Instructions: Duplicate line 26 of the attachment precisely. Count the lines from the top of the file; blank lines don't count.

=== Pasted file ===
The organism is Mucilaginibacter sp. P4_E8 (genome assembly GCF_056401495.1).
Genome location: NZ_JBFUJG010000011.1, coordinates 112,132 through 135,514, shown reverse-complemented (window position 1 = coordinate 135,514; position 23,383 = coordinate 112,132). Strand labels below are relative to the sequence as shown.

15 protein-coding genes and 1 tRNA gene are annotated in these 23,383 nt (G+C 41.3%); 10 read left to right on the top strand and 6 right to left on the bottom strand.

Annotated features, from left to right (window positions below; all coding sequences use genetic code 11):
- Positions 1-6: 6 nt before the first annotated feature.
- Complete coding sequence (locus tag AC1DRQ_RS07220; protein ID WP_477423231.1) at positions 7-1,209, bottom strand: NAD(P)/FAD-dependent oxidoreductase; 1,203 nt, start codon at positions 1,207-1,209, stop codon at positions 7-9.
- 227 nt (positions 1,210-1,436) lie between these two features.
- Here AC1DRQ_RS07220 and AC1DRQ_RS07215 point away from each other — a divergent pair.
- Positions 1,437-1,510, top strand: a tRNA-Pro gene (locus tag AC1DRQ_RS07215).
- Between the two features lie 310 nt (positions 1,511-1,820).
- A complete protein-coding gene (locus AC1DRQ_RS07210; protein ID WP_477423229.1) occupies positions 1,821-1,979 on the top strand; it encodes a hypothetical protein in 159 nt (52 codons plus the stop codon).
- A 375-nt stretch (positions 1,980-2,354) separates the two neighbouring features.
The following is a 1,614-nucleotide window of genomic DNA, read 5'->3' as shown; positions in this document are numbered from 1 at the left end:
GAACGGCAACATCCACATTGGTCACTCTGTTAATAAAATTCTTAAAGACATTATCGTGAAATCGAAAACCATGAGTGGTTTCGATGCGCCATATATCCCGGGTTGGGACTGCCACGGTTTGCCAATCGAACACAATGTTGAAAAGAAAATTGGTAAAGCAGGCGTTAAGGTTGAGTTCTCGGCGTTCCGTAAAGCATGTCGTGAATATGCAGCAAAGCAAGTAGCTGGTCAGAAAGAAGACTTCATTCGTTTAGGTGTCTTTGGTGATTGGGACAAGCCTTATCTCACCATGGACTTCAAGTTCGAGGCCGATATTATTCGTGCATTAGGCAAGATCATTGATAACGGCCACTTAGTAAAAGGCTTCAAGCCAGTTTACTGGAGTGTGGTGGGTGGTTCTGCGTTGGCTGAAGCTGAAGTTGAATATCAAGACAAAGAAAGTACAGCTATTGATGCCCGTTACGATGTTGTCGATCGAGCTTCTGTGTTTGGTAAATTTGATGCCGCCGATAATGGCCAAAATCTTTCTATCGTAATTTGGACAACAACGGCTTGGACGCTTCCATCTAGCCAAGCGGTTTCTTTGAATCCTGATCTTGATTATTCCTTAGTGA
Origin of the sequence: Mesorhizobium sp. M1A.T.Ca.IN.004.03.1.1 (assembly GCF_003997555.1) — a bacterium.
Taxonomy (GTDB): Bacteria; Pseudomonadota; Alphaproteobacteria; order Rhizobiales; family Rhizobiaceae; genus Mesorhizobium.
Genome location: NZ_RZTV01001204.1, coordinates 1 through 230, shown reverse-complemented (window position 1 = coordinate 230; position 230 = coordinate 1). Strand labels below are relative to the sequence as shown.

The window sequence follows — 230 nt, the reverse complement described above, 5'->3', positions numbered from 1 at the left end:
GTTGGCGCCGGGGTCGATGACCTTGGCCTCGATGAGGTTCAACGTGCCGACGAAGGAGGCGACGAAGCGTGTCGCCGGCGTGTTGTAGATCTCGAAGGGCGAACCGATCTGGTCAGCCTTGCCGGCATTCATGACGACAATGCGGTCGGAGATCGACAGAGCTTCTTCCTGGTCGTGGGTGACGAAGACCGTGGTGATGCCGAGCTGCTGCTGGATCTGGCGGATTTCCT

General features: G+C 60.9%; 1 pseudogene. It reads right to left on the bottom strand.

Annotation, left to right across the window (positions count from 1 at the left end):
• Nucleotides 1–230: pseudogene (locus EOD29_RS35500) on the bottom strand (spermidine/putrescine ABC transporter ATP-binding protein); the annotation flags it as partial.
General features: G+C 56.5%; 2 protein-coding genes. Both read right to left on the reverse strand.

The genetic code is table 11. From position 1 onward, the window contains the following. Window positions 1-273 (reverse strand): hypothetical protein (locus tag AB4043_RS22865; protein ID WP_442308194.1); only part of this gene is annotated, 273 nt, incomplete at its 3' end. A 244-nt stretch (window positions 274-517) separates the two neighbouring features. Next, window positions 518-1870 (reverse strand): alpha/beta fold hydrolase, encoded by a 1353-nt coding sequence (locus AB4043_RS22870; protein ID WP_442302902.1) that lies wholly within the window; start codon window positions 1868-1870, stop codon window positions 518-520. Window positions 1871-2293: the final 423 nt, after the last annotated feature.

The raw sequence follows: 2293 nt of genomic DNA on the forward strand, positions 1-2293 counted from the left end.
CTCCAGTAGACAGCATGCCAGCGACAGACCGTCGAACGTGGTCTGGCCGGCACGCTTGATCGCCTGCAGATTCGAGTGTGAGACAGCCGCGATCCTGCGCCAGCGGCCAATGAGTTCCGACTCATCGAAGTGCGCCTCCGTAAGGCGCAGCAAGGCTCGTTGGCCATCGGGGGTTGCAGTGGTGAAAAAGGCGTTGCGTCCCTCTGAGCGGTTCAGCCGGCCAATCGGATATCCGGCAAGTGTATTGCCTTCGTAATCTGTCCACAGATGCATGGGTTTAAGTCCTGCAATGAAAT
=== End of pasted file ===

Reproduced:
CTCCAGTAGACAGCATGCCAGCGACAGACCGTCGAACGTGGTCTGGCCGGCACGCTTGATCGCCTGCAGATTCGAGTGTGAGACAGCCGCGATCCTGCGCCAGCGGCCAATGAGTTCCGACTCATCGAAGTGCGCCTCCGTAAGGCGCAGCAAGGCTCGTTGGCCATCGGGGGTTGCAGTGGTGAAAAAGGCGTTGCGTCCCTCTGAGCGGTTCAGCCGGCCAATCGGATATCCGGCAAGTGTATTGCCTTCGTAATCTGTCCACAGATGCATGGGTTTAAGTCCTGCAATGAAAT